Pesticides affect bees on a molecular level
An unprecedented study led by Queen Mary University of London has revealed that the chemicals in pesticides affect bees on a molecular level. The researchers are calling for improved regulations on pesticides after discovering that they alter the gene activity among bumblebees.
The researchers used a new approach to analyze potential changes in the 12,000 genes of bumblebees after pesticide exposure. According to the study authors, the genes that were noticeably affected are most likely involved in a range of biological processes.
“Governments had approved what they thought were ‘safe’ levels but pesticides intoxicate many pollinators, reducing their dexterity and cognition and ultimately survival,” said study lead author Dr. Yannick Wurm. “This is a major risk because pollinators are declining worldwide yet are essential for maintaining the stability of the ecosystem and for pollinating crops.”
“While newer pesticide evaluation aims to consider the impact on behavior, our work demonstrates a highly sensitive approach that can dramatically improve how we evaluate the effects of pesticides.”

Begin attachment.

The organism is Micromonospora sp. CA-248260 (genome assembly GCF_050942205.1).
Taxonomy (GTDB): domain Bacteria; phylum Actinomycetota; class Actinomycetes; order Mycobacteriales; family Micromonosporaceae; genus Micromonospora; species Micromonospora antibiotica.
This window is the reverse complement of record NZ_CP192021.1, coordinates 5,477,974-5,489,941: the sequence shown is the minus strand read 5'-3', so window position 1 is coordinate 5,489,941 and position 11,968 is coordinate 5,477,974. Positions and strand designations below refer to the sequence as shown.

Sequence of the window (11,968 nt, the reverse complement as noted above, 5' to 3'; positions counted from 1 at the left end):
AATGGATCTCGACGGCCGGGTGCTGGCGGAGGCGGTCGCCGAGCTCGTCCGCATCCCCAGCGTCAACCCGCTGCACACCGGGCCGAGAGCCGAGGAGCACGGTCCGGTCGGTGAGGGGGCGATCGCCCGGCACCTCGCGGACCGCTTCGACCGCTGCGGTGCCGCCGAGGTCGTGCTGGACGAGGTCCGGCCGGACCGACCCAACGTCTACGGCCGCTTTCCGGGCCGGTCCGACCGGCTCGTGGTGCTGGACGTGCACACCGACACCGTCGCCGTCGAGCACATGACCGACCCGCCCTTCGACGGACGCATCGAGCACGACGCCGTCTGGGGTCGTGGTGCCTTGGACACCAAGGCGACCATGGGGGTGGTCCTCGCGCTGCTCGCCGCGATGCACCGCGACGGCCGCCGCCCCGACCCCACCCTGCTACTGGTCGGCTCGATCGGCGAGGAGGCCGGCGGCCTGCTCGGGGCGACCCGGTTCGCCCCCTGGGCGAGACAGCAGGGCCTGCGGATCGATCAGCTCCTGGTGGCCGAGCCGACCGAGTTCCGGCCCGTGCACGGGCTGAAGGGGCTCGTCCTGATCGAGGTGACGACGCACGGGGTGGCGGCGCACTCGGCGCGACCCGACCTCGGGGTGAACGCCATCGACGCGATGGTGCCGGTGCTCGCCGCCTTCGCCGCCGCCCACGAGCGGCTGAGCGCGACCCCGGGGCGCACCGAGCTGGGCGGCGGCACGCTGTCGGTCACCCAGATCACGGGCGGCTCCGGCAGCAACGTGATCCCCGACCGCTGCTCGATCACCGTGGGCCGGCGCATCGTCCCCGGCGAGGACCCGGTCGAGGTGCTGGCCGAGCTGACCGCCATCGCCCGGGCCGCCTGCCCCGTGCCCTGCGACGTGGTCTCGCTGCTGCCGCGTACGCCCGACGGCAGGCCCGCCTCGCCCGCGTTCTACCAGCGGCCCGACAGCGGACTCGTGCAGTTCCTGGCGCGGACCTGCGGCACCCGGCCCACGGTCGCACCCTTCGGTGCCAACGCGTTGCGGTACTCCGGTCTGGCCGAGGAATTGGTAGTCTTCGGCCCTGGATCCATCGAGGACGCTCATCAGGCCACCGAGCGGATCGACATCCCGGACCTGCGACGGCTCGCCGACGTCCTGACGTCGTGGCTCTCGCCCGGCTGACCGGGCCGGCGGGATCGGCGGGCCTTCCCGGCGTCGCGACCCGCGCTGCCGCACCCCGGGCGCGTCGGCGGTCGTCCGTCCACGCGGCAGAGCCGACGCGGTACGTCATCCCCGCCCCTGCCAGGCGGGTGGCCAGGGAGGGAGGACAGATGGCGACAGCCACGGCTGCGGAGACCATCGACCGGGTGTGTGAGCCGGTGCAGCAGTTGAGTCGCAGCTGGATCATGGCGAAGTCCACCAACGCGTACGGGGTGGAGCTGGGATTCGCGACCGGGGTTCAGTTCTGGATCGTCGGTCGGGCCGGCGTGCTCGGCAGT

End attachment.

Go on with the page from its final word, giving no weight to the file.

For their investigation, the team exposed colonies of bumblebees to either clothianidin or imidacloprid at realistic concentrations. The experts found clothianidin had much stronger effects than imidacloprid. Both of these pesticides are still used worldwide, but were banned for outdoor use by the European Union in 2018.
Among worker bumblebees, the activity levels of 55 genes were changed by exposure to clothianidin, with 31 genes showing higher levels of activity and the rest showing lower activity levels. Among queen bumblebees, 17 genes were affected, with all but one showing higher levels of activity. The researchers suspect that some of the genes are trying to detoxify, while others are in the intermediate stages of intoxication.
“This shows that worker and queen bumblebees are differently wired and that the pesticides do not affect them in the same way,” said study first author Dr. Joe Colgan. “As workers and queens perform different but complementary activities essential for colony function, improving our understanding of how both types of colony member are affected by pesticides is vital for assessing the risks these chemicals pose.”
“We examined the effects of two pesticides on one species of bumblebee. But hundreds of pesticides are authorized, and their effects are likely to substantially differ across the 200,000 pollinating insect species which also include other bees, wasps, flies, moths, and butterflies.”
The study is published in the journal Molecular Ecology.
Image Credit: TJ Colgan